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Quote:
Originally Posted by Sideblinded View Post
Colfax and a few other schools are the exception, My son at Minadeo schelp's off to Greenway once a week. It is his favorite day to go to school.

Sterrett has advanced classes, so that may be a form of clustering, I am not sure.

5% of the population is gifted, (IQ>130) odd that Pittsburgh kids are way above average! Did they change the criteria? I hope they did, I thought the IQ cut off without looking at any other factors left some really bright kids in the dust.
I looked it up: there are 5 schools in the PPS Gifted Pilot Program (Colfax, Dilworth, Fort Pitt, Grandview, and Northview). Source:
City's pilot program for gifted students on hold
(note that the program is now underway, not on hold.)

The gifted criteria did change, along the lines of what is described here:

State seeking to beef up programs for gifted students

Basically, the state changed an "and" to an "or" --- rather than have to get 130 "and" meet other criteria, you now have to get 130 "or" meet other criteria. What I think this means is that if you score in the 120-129 range then you need to have a supporting portfolio to make your case (but if you are 130 or up, you don't need the portfolio).

But I think Colfax had a large number of gifted-identified students (greater than the 5% you quoted) even before the state changed the law. Some bright kids there...


I should also note that gifted identification is not tied to the cluster grouping I described earlier. There are gifted identified students who are not in HA (high achieving) groups, and there are students who are HA that are not in the gifted program.


As an aside, one of the frustrations of being a parent trying to track all this stuff is that you've often got to learn all the jargon and acronyms in order to fully understand what educators are saying. Rather than speak in plain english, you often get shorthand like AYP, GIEP, PSCC, PSSA, HA, NCLB, EFA, CAS, etc. etc. ugh.
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Old 07-23-2010, 08:24 PM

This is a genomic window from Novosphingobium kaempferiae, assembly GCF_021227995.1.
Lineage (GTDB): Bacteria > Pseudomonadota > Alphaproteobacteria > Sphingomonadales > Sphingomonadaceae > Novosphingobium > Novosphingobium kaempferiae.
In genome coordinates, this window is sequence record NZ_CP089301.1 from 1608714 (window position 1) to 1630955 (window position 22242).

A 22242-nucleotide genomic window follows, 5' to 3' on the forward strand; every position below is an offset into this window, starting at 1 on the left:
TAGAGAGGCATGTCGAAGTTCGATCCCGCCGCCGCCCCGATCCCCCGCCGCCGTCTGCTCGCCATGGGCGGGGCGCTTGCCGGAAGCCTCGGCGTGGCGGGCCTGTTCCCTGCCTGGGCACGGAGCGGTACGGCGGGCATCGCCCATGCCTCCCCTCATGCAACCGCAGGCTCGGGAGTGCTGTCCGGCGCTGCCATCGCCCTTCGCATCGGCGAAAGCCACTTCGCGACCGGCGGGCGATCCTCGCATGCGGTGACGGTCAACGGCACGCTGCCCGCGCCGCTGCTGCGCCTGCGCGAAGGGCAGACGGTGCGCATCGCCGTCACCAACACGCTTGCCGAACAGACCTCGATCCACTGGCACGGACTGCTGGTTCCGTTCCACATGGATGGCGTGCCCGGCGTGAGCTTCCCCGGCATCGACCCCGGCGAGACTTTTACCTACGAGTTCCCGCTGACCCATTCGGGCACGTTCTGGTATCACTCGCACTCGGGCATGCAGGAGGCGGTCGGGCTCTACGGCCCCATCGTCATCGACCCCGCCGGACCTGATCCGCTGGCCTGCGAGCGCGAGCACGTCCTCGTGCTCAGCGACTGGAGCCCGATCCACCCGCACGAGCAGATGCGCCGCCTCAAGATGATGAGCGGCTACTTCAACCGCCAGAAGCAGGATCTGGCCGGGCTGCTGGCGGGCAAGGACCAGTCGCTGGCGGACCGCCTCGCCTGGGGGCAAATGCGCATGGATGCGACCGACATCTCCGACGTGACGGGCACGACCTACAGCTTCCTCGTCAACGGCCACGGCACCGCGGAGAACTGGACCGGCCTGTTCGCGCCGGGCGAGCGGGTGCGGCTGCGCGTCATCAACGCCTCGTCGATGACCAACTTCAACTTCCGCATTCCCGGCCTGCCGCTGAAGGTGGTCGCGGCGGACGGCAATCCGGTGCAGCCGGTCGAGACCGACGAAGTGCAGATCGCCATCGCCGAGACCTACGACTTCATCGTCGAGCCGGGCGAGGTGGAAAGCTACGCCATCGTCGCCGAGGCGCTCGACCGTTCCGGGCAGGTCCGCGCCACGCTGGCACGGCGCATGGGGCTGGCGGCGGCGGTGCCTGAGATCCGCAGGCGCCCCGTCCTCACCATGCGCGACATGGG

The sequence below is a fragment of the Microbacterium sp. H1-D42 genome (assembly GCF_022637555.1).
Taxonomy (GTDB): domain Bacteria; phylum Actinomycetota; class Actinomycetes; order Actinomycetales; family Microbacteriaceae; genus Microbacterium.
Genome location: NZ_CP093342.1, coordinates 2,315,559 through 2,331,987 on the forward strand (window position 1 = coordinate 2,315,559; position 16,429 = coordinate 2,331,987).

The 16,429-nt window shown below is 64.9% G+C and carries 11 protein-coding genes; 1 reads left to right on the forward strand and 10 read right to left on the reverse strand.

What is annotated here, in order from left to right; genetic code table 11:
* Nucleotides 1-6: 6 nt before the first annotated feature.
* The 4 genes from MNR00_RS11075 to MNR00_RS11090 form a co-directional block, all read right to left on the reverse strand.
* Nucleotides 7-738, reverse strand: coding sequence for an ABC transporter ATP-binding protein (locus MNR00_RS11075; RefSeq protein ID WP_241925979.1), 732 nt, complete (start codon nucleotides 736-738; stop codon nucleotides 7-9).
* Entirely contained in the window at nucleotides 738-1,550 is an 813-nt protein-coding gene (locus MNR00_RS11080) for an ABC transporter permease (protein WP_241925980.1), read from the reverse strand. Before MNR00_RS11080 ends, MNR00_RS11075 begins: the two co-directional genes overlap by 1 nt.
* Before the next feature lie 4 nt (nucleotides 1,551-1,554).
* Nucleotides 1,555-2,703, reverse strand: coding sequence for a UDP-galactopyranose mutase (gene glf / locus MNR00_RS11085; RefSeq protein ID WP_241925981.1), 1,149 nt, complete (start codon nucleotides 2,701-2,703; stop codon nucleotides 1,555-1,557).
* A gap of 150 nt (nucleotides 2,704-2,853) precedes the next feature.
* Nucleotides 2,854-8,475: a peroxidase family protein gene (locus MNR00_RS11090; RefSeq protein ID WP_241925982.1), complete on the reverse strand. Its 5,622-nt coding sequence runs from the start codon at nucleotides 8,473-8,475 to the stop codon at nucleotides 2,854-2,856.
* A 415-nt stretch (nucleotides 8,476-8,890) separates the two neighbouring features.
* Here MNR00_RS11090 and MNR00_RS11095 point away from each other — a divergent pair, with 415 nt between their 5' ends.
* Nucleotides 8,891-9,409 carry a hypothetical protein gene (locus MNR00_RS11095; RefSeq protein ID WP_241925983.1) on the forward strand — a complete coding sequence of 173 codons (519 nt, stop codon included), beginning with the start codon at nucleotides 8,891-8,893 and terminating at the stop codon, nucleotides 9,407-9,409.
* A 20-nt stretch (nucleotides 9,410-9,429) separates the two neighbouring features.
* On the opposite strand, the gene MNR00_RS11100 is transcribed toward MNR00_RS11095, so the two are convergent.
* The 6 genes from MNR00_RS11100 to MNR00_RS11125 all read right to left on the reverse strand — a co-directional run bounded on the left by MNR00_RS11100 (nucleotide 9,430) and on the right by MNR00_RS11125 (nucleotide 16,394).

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Minadeo has a high percentage of gifted kids too. We do/did have a full time gifted coordinator, who works with the kids and other bright kids, most likely HA. (Ty for the new acro!)

Do kids stay at Colfax after 5th grade? At Minadeo it seems like most of the high achieving students that did not get into Capa or Sci-Tech are going to private school in 6th grade.
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Old 07-26-2010, 12:30 PM
 
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Quote:
Originally Posted by Sideblinded View Post
Do kids stay at Colfax after 5th grade? At Minadeo it seems like most of the high achieving students that did not get into Capa or Sci-Tech are going to private school in 6th grade.
I'm not sure, to be honest. Our oldest is just starting 4th grade, so we haven't reached the middle levels yet. My guess is that you do get kids staying, since Colfax is a K-8 and you don't have to change schools to do the middle levels (e.g. you are already comfortable with the school and know the staff --- that makes it easier to stay). At a K-5 you have to do something after 5th grade, so that would make the issue more pressing at Minadeo.

I can't think of anyone that I know of in my area who did a public/private switch in either direction, except for one family that sent their kids to Allderdice for High School after they finished Falk K-8. Seems like folks stick with one or the other?